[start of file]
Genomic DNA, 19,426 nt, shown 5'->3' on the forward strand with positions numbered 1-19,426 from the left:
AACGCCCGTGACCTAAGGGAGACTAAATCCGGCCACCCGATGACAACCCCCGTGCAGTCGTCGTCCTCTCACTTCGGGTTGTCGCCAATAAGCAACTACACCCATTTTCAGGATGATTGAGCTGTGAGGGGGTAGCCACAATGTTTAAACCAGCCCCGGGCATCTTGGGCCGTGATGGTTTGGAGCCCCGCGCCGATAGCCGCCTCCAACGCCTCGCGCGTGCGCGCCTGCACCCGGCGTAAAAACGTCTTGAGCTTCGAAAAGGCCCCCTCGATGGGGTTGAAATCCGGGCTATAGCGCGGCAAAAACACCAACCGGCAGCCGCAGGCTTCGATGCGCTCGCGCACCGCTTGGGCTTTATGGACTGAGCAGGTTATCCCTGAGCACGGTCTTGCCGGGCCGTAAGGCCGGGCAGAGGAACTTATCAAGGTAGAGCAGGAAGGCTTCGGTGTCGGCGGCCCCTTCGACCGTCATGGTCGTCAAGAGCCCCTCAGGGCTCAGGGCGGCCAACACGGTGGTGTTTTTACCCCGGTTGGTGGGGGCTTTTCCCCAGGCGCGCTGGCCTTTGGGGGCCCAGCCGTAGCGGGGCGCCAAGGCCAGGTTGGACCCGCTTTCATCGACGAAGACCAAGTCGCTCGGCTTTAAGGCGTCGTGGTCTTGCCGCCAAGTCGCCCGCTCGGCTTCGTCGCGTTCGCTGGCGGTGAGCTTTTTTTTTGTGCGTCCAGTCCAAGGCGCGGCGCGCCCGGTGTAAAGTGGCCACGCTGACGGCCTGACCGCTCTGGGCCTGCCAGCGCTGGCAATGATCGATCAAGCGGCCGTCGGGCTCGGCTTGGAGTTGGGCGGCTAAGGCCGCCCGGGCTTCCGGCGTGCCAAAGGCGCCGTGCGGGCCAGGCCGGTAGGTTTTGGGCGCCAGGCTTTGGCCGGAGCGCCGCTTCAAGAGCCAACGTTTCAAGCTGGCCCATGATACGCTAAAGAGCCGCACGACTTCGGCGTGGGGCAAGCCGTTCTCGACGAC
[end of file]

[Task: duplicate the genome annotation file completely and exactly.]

Genomic DNA, 19,426 nt, shown 5'->3' on the forward strand with positions numbered 1-19,426 from the left:
AACGCCCGTGACCTAAGGGAGACTAAATCCGGCCACCCGATGACAACCCCCGTGCAGTCGTCGTCCTCTCACTTCGGGTTGTCGCCAATAAGCAACTACACCCATTTTCAGGATGATTGAGCTGTGAGGGGGTAGCCACAATGTTTAAACCAGCCCCGGGCATCTTGGGCCGTGATGGTTTGGAGCCCCGCGCCGATAGCCGCCTCCAACGCCTCGCGCGTGCGCGCCTGCACCCGGCGTAAAAACGTCTTGAGCTTCGAAAAGGCCCCCTCGATGGGGTTGAAATCCGGGCTATAGCGCGGCAAAAACACCAACCGGCAGCCGCAGGCTTCGATGCGCTCGCGCACCGCTTGGGCTTTATGGACTGAGCAGGTTATCCCTGAGCACGGTCTTGCCGGGCCGTAAGGCCGGGCAGAGGAACTTATCAAGGTAGAGCAGGAAGGCTTCGGTGTCGGCGGCCCCTTCGACCGTCATGGTCGTCAAGAGCCCCTCAGGGCTCAGGGCGGCCAACACGGTGGTGTTTTTACCCCGGTTGGTGGGGGCTTTTCCCCAGGCGCGCTGGCCTTTGGGGGCCCAGCCGTAGCGGGGCGCCAAGGCCAGGTTGGACCCGCTTTCATCGACGAAGACCAAGTCGCTCGGCTTTAAGGCGTCGTGGTCTTGCCGCCAAGTCGCCCGCTCGGCTTCGTCGCGTTCGCTGGCGGTGAGCTTTTTTTTTGTGCGTCCAGTCCAAGGCGCGGCGCGCCCGGTGTAAAGTGGCCACGCTGACGGCCTGACCGCTCTGGGCCTGCCAGCGCTGGCAATGATCGATCAAGCGGCCGTCGGGCTCGGCTTGGAGTTGGGCGGCTAAGGCCGCCCGGGCTTCCGGCGTGCCAAAGGCGCCGTGCGGGCCAGGCCGGTAGGTTTTGGGCGCCAGGCTTTGGCCGGAGCGCCGCTTCAAGAGCCAACGTTTCAAGCTGGCCCATGATACGCTAAAGAGCCGCACGACTTCGGCGTGGGGCAAGCCGTTCTCGACGAC